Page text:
Former President, Goodluck Jonathan has replied his critics who accused him of handing over a nation at the verge of collapse to his successor, President Muhammadu Buhari.
Jonathan recounted the achievements of his government to include, handing over a country that produced the richest man in Africa.
Jonathan said, “I took over a Nigeria that was the second largest economy in Africa with a GDP of $270.5 billion in 2009, I handed over a Nigeria that had grown to become the largest economy in Africa and the 24th largest economy in the World with a GDP of $574 billion.
“I inherited a Nigeria in which the trains were not working, and handed over a Nigeria in which citizens can safely travel by trains again.
I inherited a Nigeria that was a net importer of cement, and handed over a Nigeria that is a net exporter of cement.
In 2009 the richest Nigerian was the 5th richest man in Africa, but I handed over a Nigeria that produced the richest man in Africa.
”The former President stated that democracy will continue to grow in the African continent if leaders value the process of elections more than the product of the process.
He said, “Even in the 2015 general elections in my country, Nigeria, there was potential for major crisis if I was not a President duly elected by the will of the people.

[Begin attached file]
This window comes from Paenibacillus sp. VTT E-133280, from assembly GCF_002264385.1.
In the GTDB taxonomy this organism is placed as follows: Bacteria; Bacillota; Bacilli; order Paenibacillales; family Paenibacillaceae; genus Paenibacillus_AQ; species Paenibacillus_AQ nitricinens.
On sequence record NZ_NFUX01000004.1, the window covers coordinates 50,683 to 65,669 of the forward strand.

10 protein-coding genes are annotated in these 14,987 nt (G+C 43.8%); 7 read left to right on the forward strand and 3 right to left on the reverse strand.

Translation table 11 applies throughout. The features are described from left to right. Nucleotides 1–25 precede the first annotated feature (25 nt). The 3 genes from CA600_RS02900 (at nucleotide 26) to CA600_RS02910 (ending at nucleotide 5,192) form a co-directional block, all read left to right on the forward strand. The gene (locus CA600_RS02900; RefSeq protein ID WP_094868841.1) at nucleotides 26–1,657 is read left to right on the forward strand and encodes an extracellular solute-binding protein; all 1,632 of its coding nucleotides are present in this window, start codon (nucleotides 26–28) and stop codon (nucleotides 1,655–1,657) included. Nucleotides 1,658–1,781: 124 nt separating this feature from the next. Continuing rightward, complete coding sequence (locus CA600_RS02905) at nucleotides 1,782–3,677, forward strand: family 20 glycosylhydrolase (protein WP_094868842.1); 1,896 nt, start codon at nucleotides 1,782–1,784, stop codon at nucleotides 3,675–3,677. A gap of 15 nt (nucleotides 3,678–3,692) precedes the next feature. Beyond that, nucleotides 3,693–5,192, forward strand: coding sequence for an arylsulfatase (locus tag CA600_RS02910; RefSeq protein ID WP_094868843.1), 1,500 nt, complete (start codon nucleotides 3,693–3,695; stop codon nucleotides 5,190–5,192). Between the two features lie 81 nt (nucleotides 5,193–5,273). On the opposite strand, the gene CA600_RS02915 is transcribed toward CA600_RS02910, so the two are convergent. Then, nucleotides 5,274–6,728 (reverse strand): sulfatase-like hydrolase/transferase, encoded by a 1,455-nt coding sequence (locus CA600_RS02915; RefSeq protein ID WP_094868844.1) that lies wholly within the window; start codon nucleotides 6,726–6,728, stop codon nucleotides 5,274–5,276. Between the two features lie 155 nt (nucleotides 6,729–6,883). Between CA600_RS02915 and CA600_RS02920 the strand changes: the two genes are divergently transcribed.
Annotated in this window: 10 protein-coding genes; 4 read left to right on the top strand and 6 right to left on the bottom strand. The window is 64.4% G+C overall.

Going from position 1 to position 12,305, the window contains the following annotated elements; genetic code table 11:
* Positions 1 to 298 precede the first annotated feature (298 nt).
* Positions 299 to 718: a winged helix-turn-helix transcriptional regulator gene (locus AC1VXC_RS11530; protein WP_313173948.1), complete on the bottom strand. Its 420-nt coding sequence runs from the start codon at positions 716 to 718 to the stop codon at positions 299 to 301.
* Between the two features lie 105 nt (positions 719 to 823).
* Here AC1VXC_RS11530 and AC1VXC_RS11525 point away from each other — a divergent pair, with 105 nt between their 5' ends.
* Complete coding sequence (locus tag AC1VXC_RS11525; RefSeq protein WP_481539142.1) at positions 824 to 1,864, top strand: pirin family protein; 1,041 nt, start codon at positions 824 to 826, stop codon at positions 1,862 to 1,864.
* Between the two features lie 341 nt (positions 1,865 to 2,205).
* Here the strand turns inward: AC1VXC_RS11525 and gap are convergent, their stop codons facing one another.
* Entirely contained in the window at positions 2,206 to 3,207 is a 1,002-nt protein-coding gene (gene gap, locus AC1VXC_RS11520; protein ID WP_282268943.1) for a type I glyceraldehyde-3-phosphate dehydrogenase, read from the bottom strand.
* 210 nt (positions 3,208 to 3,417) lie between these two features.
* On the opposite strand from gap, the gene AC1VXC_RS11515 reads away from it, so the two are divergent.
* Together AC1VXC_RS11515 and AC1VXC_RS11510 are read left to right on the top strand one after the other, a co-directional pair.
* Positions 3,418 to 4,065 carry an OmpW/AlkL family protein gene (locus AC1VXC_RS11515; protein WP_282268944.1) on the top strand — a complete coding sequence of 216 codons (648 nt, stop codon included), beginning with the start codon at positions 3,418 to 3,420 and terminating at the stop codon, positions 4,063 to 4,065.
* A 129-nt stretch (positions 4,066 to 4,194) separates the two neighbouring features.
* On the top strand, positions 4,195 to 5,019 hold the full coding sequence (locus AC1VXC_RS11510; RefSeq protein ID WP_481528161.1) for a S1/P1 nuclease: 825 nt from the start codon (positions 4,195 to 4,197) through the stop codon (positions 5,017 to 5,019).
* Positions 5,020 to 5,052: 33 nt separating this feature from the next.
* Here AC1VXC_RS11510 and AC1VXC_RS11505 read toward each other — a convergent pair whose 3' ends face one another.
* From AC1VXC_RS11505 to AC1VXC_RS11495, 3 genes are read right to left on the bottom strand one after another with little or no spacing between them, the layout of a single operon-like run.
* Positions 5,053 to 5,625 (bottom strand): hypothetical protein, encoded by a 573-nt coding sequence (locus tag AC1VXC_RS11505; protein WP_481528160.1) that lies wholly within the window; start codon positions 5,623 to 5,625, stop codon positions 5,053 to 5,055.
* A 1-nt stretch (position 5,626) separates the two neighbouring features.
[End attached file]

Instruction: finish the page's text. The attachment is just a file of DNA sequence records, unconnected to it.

“The campaigns leading to the elections almost polarized the country into Christian vs Muslims and North vs South divide.
Most World leaders were worried that our elections will result into major crisis.
Some pundits even from here in the United States said that those elections would spell the end of Nigeria and that we would cease to exist as a nation because of the polls.
That is where the leadership question comes into play.
As a leader that was duly elected by the people, I considered the people’s interest first.
How do I manage my people to avoid killings and destruction of properties?
With the interest of the people propelling all the decisions I took, we were able to sail through.
Indeed, we sail through because I refused to interfere with the independence of the Independent National Electoral Commission, INEC, having appointed a man I had never met in my life to run it.
My philosophy was simple. For elections to be credible, I as a leader, must value the process more than the product of the process. And the citizens must have confidence in the electoral body.